Welcome to the what to do and what not to do while in the island of Santorini. One important aspect to know is that though the world renown cliffs of Santorini are beautiful they are misunderstood because of their dangers. Though Santorini is gorgeous, the island is filled with hazards of mass wasting. Mass wasting is an event where any type of material where it … Continue reading It’s a Slip and Slide in the Winter
I know what you’re thinking. How the heck do sea monsters and Star Wars relate to geology? But believe me, they do. And it’s crazy. Let me tell you a story about how one very large volcano was swallowed up by an even bigger one. Continue reading “There’s Always A Bigger Fish” — Qui-Gon Jinn
Water is necessary for all life, yet if not properly prepared for; it can, in excess be destructive, both physically and economically. When most people think about flooding they picture houses and cars partially submerged after a massive event. While this does happen, flooding on a smaller scale happens on a daily basis all around the world. In Santorini specifically, abundant rainfall during the winter … Continue reading Life’s gain to earth’s drain: Flooding in Santorini
As a little girl, I was told horror stories by my grandma about our ancestors and the monstrous wave that hit our little island of Santorini Greece, devouring everything in its path. I listened, eyes wide with terror as she detailed how at first the people living on the island were in awe and thought they had been blessed because the retreating ocean had left … Continue reading Surviving Shattered Glass
Santorini, like anywhere else in the world is prone to experiencing natural hazards. On this study abroad trip my project is to explore the hazard of flooding. Throughout the coarse I will be focusing on what landscapes are needed to facilitate flooding, what places have flooded in the past, and which areas will be prone to flooding in the future. Flooding is dependent on the … Continue reading You need land before it can flood.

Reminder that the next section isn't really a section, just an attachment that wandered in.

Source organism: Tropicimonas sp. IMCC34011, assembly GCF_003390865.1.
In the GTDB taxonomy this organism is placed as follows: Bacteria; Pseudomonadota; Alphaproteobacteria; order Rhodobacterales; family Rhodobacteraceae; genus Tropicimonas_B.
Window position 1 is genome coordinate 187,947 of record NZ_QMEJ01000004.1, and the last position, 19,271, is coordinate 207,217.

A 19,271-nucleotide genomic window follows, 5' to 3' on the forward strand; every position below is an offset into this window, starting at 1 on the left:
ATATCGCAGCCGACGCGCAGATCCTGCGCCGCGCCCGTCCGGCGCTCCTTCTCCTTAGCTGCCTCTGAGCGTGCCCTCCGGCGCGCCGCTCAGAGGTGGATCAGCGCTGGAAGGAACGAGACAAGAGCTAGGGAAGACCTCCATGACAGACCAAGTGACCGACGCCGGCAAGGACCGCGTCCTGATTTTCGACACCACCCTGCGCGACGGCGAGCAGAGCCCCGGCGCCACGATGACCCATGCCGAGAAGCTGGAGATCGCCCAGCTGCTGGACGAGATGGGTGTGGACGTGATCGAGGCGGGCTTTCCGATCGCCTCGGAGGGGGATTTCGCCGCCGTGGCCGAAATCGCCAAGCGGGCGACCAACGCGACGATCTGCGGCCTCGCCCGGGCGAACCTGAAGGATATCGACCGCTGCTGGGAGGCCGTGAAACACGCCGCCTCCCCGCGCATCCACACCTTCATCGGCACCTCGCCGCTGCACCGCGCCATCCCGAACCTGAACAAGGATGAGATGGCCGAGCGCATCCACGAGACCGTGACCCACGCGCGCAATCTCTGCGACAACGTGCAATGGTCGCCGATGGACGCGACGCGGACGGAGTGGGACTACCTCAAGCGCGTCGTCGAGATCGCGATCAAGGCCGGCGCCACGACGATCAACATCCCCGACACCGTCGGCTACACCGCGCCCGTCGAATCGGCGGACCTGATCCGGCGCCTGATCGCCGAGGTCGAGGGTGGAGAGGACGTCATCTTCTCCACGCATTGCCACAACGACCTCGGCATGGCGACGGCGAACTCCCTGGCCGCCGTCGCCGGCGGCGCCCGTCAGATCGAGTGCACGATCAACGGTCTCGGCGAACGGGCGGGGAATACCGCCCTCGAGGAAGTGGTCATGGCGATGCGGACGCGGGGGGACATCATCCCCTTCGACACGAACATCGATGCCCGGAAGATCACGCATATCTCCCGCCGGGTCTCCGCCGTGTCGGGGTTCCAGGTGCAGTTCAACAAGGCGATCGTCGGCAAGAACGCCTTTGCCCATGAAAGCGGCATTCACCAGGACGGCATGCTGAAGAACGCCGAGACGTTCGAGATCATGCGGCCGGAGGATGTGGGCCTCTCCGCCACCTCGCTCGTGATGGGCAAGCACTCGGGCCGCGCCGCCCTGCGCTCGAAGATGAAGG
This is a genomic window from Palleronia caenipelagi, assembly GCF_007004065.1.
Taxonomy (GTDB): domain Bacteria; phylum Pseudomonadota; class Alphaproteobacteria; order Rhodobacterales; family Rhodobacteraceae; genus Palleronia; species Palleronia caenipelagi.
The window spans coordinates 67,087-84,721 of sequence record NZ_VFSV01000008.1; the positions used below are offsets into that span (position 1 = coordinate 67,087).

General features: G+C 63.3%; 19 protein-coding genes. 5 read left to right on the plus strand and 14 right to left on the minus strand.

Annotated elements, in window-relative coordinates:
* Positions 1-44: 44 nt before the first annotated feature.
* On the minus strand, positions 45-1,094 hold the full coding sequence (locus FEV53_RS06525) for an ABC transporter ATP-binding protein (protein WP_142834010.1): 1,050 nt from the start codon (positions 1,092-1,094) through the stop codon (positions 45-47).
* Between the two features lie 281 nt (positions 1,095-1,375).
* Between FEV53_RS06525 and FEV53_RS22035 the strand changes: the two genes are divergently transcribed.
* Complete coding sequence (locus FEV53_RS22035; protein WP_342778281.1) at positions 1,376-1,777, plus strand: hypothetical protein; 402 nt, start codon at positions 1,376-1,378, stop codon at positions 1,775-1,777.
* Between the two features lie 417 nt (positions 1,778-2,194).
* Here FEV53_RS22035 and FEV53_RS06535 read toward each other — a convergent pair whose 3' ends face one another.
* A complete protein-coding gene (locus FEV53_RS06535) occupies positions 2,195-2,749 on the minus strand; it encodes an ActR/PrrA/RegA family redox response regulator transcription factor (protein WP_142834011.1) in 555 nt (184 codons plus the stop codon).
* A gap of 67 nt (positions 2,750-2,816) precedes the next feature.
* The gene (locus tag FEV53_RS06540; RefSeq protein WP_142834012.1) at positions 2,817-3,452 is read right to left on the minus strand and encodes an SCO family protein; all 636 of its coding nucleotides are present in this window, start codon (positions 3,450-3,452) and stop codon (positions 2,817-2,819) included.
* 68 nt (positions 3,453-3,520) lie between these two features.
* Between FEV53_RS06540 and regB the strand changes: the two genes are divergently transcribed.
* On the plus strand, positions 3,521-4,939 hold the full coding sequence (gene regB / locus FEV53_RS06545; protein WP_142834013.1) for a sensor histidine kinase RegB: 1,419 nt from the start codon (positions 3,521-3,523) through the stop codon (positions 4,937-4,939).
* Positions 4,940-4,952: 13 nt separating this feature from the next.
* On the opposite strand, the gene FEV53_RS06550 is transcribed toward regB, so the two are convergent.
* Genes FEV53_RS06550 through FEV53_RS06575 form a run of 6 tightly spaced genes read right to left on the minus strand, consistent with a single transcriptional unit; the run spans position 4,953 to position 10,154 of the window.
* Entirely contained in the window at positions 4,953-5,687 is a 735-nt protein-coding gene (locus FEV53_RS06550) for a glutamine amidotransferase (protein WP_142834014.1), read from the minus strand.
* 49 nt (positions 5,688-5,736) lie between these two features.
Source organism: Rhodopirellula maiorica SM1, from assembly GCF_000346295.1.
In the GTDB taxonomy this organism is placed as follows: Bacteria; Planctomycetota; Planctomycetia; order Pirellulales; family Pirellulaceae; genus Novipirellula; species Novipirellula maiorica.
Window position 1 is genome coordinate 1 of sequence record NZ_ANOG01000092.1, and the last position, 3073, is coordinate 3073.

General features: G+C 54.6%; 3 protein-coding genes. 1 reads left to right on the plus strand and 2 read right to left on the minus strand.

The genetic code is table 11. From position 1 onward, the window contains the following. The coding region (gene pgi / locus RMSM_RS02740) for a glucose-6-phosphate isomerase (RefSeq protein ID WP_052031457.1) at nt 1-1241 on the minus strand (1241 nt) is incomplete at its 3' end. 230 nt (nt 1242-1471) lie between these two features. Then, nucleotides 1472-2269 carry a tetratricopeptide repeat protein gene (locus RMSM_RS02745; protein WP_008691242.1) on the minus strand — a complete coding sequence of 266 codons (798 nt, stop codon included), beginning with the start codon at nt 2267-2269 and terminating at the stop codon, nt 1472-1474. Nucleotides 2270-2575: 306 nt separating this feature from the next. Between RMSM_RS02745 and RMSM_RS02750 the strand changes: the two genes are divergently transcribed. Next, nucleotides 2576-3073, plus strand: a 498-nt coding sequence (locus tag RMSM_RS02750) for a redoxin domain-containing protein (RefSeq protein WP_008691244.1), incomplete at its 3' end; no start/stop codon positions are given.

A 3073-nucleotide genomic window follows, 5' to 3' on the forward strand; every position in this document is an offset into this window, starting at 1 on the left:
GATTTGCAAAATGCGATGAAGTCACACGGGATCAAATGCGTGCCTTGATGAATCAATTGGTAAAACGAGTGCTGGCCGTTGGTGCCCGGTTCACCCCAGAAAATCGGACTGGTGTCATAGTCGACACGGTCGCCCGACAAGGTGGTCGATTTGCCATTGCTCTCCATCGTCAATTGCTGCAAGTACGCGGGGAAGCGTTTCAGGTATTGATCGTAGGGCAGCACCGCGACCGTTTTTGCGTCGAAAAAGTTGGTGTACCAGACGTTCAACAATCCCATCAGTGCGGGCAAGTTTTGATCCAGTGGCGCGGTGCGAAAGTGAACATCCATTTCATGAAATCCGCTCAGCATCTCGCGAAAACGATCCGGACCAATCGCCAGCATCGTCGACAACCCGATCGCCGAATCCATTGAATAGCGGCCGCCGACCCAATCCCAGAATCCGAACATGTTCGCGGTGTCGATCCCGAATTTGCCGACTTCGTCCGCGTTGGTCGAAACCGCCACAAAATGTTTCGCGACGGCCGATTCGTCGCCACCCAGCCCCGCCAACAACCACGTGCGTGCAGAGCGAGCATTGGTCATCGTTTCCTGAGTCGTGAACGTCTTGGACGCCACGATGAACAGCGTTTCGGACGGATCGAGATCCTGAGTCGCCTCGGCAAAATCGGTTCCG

Hi my name is Sarah Warner. I’m an Elementary education major and religious studies minor. Why did I go on a geology trip even though I’m not a Geology major you might ask? I have always loved geology but it’s not my calling and even though I won’t be a geologist, learning and expanding your knowledge on things you find interesting is always important. Also having experience in different subjects in the field is important for a teacher to be able to form creative lessons that can help children grasp concepts by showing them that they are applicable in the real world.
When first entering this course, I had no clue what to expect. When Lisa told me my hazard was Tsunami, I thought to myself “we are here to study volcanoes, why the heck do I have to know anything about tsunamis?” Little did I know that this class was a whole lot more than just volcanoes. Tsunamis form at tectonic plate boundaries; however, there affects … Continue reading You Sea, I Sea, We All Sea Tsunamis
Though Santorini is considered one of the most beautiful islands in the world, its beauty is a mask to a very violent history of volcanic eruptions, earthquakes, landslides, tsunamis, floods, and many more hazards. With this in mind, it is okay to go to the beach, try some new foods, hike up a new terrain, and immerse yourself in greek island culture. But spending 4,000 … Continue reading Santorini: An Island Paradise with a Ground-Shaking Secret
I never traveled outside of the United States before. Therefore, I was never thrown into another culture. When we arrived in Santorini, I remember asking myself why the buildings looked so different. I found out that those buildings were just in the process of being built! It intrigued me to find out more about the buildings here. Where I am from, you often see complex structures made of wood, then insulation and dry wall. Before you know it, the homes are built! Continue reading “Earthquakes and Buildings: A Rocky Relationship”
There really is no place like this in the world. A place where the water shines a deep, mesmerizing blue to the point where you get lost in the oscillation of the waves. A place where buildings as white as snow, with roof tops a glimmering light blue fill the eye as far as it can see. Where the sheer cliffs that change color what looks like every few feet stretching down to the beginnings of the sea. This is not just a place of beauty, but a place of destruction. A place where without warning, an unworldly power can be unleashed from the depths. The violent history is that of one’s nightmares. This is not a place of fiction, this is Santorini.